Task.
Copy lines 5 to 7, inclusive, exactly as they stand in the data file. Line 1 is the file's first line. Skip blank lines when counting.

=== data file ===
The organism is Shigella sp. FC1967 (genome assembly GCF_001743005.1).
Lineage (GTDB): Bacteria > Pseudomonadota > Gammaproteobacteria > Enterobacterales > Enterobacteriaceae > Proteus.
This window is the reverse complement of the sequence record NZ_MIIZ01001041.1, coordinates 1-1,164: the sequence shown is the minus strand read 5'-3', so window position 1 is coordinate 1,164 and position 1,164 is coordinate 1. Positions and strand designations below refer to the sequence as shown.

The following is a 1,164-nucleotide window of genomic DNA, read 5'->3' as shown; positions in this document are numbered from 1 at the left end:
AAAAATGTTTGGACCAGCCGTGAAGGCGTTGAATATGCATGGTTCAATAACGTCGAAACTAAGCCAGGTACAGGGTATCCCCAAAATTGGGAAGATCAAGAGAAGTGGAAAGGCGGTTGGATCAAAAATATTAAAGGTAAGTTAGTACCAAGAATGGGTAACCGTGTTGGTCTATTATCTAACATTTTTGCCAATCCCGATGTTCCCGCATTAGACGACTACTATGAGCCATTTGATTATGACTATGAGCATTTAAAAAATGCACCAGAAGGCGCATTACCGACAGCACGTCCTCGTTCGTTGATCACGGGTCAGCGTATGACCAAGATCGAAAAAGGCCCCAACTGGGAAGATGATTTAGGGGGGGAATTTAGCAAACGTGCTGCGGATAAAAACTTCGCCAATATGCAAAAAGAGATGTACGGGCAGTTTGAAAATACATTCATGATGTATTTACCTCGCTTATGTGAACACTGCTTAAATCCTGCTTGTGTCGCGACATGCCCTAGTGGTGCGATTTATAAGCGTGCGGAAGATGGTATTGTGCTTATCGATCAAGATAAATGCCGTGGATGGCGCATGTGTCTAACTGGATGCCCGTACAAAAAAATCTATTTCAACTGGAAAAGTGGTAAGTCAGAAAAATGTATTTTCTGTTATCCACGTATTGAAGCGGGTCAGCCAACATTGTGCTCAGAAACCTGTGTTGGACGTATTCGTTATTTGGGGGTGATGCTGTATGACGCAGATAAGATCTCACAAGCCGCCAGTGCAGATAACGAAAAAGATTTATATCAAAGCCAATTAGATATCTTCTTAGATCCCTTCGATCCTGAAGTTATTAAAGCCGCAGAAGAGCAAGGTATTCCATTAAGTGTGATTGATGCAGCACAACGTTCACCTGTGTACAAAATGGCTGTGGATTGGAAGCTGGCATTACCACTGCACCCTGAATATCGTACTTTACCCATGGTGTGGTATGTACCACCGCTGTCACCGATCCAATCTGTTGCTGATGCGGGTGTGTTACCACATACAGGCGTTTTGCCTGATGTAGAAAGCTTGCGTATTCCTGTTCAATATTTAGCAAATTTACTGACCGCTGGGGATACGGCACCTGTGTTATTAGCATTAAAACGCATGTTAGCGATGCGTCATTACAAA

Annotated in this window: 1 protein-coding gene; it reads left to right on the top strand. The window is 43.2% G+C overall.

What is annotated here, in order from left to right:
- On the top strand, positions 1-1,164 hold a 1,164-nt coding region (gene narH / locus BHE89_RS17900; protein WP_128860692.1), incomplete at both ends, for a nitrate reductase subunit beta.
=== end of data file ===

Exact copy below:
AAAAATGTTTGGACCAGCCGTGAAGGCGTTGAATATGCATGGTTCAATAACGTCGAAACTAAGCCAGGTACAGGGTATCCCCAAAATTGGGAAGATCAAGAGAAGTGGAAAGGCGGTTGGATCAAAAATATTAAAGGTAAGTTAGTACCAAGAATGGGTAACCGTGTTGGTCTATTATCTAACATTTTTGCCAATCCCGATGTTCCCGCATTAGACGACTACTATGAGCCATTTGATTATGACTATGAGCATTTAAAAAATGCACCAGAAGGCGCATTACCGACAGCACGTCCTCGTTCGTTGATCACGGGTCAGCGTATGACCAAGATCGAAAAAGGCCCCAACTGGGAAGATGATTTAGGGGGGGAATTTAGCAAACGTGCTGCGGATAAAAACTTCGCCAATATGCAAAAAGAGATGTACGGGCAGTTTGAAAATACATTCATGATGTATTTACCTCGCTTATGTGAACACTGCTTAAATCCTGCTTGTGTCGCGACATGCCCTAGTGGTGCGATTTATAAGCGTGCGGAAGATGGTATTGTGCTTATCGATCAAGATAAATGCCGTGGATGGCGCATGTGTCTAACTGGATGCCCGTACAAAAAAATCTATTTCAACTGGAAAAGTGGTAAGTCAGAAAAATGTATTTTCTGTTATCCACGTATTGAAGCGGGTCAGCCAACATTGTGCTCAGAAACCTGTGTTGGACGTATTCGTTATTTGGGGGTGATGCTGTATGACGCAGATAAGATCTCACAAGCCGCCAGTGCAGATAACGAAAAAGATTTATATCAAAGCCAATTAGATATCTTCTTAGATCCCTTCGATCCTGAAGTTATTAAAGCCGCAGAAGAGCAAGGTATTCCATTAAGTGTGATTGATGCAGCACAACGTTCACCTGTGTACAAAATGGCTGTGGATTGGAAGCTGGCATTACCACTGCACCCTGAATATCGTACTTTACCCATGGTGTGGTATGTACCACCGCTGTCACCGATCCAATCTGTTGCTGATGCGGGTGTGTTACCACATACAGGCGTTTTGCCTGATGTAGAAAGCTTGCGTATTCCTGTTCAATATTTAGCAAATTTACTGACCGCTGGGGATACGGCACCTGTGTTATTAGCATTAAAACGCATGTTAGCGATGCGTCATTACAAA

Annotated in this window: 1 protein-coding gene; it reads left to right on the top strand. The window is 43.2% G+C overall.

What is annotated here, in order from left to right: